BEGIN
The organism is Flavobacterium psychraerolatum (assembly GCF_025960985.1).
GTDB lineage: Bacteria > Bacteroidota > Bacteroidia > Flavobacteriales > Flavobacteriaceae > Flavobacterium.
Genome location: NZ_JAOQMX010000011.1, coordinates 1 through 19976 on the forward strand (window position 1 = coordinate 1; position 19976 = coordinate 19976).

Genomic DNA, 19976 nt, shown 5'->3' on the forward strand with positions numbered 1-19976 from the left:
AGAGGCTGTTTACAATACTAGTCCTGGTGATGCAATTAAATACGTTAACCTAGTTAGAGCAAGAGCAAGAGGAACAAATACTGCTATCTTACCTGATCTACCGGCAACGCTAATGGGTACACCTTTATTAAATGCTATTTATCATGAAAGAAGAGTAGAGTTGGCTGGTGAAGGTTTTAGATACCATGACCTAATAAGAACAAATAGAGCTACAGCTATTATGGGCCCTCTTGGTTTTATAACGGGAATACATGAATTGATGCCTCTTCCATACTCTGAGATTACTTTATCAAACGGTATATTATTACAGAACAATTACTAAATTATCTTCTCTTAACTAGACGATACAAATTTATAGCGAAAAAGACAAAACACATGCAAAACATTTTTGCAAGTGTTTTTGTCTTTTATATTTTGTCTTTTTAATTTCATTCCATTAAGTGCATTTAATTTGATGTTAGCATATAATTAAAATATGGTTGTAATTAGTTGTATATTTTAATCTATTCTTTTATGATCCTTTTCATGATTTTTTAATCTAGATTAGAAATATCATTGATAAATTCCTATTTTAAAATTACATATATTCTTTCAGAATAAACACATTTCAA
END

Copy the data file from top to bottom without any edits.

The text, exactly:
The organism is Flavobacterium psychraerolatum (assembly GCF_025960985.1).
GTDB lineage: Bacteria > Bacteroidota > Bacteroidia > Flavobacteriales > Flavobacteriaceae > Flavobacterium.
Genome location: NZ_JAOQMX010000011.1, coordinates 1 through 19976 on the forward strand (window position 1 = coordinate 1; position 19976 = coordinate 19976).

Genomic DNA, 19976 nt, shown 5'->3' on the forward strand with positions numbered 1-19976 from the left:
AGAGGCTGTTTACAATACTAGTCCTGGTGATGCAATTAAATACGTTAACCTAGTTAGAGCAAGAGCAAGAGGAACAAATACTGCTATCTTACCTGATCTACCGGCAACGCTAATGGGTACACCTTTATTAAATGCTATTTATCATGAAAGAAGAGTAGAGTTGGCTGGTGAAGGTTTTAGATACCATGACCTAATAAGAACAAATAGAGCTACAGCTATTATGGGCCCTCTTGGTTTTATAACGGGAATACATGAATTGATGCCTCTTCCATACTCTGAGATTACTTTATCAAACGGTATATTATTACAGAACAATTACTAAATTATCTTCTCTTAACTAGACGATACAAATTTATAGCGAAAAAGACAAAACACATGCAAAACATTTTTGCAAGTGTTTTTGTCTTTTATATTTTGTCTTTTTAATTTCATTCCATTAAGTGCATTTAATTTGATGTTAGCATATAATTAAAATATGGTTGTAATTAGTTGTATATTTTAATCTATTCTTTTATGATCCTTTTCATGATTTTTTAATCTAGATTAGAAATATCATTGATAAATTCCTATTTTAAAATTACATATATTCTTTCAGAATAAACACATTTCAA